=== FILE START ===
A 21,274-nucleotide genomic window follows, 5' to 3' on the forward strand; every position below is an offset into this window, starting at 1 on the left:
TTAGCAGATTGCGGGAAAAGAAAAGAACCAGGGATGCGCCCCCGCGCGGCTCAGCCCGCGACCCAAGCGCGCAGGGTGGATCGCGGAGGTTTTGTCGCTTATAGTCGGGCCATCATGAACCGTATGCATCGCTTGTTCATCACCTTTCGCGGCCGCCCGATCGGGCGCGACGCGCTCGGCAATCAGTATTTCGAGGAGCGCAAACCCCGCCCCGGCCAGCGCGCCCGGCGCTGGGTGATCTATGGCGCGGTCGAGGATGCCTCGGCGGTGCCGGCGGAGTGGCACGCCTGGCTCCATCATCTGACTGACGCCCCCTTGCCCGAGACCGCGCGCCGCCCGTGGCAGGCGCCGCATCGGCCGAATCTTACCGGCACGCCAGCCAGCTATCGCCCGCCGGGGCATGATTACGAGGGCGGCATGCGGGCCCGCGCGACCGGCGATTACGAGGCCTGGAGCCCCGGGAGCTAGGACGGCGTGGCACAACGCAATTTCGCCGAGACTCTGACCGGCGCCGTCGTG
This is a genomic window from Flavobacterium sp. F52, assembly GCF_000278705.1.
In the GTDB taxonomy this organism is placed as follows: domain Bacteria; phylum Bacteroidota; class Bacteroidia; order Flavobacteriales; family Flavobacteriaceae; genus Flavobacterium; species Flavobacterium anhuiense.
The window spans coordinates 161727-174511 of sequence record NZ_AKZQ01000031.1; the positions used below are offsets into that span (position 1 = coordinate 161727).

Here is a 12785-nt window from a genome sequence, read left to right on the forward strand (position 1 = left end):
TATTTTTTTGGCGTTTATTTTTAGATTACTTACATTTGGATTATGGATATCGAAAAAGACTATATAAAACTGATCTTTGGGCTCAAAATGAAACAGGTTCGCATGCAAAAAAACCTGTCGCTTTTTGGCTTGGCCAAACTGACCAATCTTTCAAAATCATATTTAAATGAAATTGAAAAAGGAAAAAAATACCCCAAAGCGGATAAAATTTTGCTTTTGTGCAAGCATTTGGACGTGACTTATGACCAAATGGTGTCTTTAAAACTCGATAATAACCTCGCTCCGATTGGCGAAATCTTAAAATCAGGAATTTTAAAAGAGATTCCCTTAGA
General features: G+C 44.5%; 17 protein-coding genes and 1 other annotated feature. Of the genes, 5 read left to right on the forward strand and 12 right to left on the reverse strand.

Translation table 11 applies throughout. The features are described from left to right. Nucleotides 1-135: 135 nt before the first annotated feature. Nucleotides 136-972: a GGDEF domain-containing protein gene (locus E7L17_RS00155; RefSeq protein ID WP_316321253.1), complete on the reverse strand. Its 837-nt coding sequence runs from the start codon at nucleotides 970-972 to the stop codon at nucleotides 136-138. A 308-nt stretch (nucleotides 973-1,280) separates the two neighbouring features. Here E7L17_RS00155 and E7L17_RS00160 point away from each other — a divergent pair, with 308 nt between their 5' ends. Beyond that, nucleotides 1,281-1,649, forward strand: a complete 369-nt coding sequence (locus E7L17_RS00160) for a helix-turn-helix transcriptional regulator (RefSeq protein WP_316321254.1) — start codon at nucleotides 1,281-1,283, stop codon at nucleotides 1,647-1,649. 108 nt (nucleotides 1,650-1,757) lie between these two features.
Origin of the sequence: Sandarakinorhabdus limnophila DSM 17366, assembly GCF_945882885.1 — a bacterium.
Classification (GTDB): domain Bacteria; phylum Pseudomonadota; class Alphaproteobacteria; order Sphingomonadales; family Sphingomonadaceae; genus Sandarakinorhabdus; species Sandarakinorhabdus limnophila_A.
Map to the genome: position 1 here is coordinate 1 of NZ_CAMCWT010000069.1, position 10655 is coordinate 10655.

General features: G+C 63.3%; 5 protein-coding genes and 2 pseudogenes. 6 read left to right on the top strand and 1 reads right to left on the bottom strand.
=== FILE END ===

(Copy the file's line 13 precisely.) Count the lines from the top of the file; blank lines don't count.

General features: G+C 63.3%; 5 protein-coding genes and 2 pseudogenes. 6 read left to right on the top strand and 1 reads right to left on the bottom strand.